Milpitas: If I had A Hammer


My first impression before even going in to 466 N. Abbott Ave. was that it looked rather dark and foreboding. I would paint it a lighter, brighter color right off the bat. Although it does brighten up once you are inside.

Upon entering I found myself in a smallish but nice living room. From there I head towards the back of the house. The next area I encountered was an open area to the right with a desk and lots of cupboards built into the far wall. My husband said “look, here’s your sewing room!” No way Jose, I thought to myself. When I am ‘creating’ I have to make a mess, it’s obligatory. And if I had dinner guests over they would have to walk right past my ‘creative energy’ space. Which would probably cause them to make a tail-spin and head right out the front door.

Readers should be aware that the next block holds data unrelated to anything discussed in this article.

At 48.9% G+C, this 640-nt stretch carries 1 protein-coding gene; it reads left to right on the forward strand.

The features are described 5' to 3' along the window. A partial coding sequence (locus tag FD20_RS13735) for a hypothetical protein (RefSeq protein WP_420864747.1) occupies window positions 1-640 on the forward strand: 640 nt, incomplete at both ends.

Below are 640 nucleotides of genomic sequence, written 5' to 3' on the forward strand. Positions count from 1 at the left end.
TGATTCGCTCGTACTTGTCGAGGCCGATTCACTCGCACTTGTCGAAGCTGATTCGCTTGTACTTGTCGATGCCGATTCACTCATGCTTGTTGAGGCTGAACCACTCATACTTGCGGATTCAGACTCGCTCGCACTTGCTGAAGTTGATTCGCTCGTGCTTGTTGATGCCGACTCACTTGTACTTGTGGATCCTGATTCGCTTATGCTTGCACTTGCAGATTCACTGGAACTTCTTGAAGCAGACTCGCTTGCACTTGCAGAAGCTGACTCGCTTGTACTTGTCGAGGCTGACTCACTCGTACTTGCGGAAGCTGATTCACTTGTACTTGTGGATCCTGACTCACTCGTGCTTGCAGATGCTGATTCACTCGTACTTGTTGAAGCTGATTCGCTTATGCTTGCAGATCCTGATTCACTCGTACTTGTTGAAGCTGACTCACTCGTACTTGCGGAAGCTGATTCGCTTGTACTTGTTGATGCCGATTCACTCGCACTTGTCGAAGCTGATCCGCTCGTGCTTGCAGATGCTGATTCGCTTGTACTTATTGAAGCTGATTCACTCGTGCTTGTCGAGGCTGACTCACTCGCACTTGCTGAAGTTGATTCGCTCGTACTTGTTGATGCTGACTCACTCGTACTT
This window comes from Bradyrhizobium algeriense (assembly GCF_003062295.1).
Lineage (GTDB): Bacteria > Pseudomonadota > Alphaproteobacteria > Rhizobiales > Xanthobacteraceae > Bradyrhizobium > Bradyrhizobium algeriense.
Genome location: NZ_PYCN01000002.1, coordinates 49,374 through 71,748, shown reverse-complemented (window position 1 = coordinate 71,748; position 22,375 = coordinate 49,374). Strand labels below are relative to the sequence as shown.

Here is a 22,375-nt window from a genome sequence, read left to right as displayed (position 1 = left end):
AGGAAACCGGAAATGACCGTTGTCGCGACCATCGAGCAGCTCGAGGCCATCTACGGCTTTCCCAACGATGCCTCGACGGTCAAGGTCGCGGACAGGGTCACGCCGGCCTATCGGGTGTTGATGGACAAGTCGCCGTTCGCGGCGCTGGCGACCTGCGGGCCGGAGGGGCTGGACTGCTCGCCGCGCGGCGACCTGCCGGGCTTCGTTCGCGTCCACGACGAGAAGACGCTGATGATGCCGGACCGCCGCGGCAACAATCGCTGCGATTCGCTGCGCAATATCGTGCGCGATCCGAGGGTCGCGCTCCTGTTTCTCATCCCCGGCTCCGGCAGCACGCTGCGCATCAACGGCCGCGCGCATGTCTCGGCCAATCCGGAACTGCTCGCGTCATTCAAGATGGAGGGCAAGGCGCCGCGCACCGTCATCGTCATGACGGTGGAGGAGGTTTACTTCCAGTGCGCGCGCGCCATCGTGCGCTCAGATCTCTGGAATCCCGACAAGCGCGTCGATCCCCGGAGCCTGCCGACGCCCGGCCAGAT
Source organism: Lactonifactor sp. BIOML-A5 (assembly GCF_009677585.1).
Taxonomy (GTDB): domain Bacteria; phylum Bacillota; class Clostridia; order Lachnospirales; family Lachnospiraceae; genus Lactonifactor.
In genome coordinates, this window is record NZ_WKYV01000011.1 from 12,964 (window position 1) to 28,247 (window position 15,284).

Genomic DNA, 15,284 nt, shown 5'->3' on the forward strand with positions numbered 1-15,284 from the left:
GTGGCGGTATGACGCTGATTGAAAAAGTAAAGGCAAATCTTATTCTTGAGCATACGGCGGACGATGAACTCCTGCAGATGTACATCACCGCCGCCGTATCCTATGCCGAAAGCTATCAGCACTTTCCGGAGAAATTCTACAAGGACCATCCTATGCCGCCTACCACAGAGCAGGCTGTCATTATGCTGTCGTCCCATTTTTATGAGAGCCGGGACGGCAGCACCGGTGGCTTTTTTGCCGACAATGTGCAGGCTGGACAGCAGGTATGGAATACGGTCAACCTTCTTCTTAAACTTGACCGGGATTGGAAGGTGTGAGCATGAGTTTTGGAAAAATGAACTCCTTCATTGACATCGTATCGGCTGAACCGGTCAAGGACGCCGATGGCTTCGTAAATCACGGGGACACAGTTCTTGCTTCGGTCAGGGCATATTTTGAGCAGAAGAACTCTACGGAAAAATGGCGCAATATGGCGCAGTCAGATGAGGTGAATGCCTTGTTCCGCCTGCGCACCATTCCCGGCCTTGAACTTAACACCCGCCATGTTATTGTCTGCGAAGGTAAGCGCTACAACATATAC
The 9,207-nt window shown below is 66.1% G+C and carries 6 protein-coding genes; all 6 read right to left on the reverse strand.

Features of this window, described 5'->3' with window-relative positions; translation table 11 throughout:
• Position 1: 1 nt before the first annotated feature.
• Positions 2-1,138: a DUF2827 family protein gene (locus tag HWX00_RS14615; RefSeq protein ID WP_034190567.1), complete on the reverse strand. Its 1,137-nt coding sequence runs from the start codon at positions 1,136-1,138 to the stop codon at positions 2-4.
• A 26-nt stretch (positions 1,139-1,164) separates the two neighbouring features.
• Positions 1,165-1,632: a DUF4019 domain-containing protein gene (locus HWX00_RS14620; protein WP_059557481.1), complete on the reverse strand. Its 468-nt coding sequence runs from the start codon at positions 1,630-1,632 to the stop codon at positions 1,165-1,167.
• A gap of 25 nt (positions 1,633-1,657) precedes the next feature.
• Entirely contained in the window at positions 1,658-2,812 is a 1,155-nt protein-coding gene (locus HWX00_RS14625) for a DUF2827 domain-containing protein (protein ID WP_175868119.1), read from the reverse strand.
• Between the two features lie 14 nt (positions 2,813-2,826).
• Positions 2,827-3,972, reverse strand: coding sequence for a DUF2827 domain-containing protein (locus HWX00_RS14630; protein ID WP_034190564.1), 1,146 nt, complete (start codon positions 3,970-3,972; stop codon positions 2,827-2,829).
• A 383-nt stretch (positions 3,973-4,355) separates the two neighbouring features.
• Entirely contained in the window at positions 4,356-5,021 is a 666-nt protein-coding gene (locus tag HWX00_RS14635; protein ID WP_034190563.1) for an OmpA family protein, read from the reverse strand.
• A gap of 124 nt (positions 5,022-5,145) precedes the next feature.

The rest of the house is your typical fare for a single-story ranch home built in the late 50′s. The kitchen is nice and bright and has a breakfast bar that looks into the family room. The backyard really wants to be something when it grows up; but, like our children it needs some guidance mixed with tender loving care. The basics are there, fruit trees, pergola, hot tub, fountain and pond, lawn but they are all in slight disrepair. Only slight mind you. The first thing to catch my eye were the stairs used to get into the hot tub. They definitely looked risky so they need some work with a hammer and nails. Those are the kind of things that are doable though.


At $699,888 and boasting 1722 sq. ft, I think this house could be quite a steal. I think you should take a look. I feel much better about a house that needs fixing up if, when I look around it sparks anticipation of cool things I can do to it. It’s the houses that need fixing up that when I look around I think, “Oh…my…goodness…where do I begin? I’m tired just thinking about what needs to be done here …” that scare me.

GPS coordinates: N 37 26.181/W 121 54.885


ABSTRACT OF JUDGMENT A summary of money judgment. The summary is usually prepared so that it may be recorded, thereby creating a (judgment) lien on real estate owned by the judgment debtor.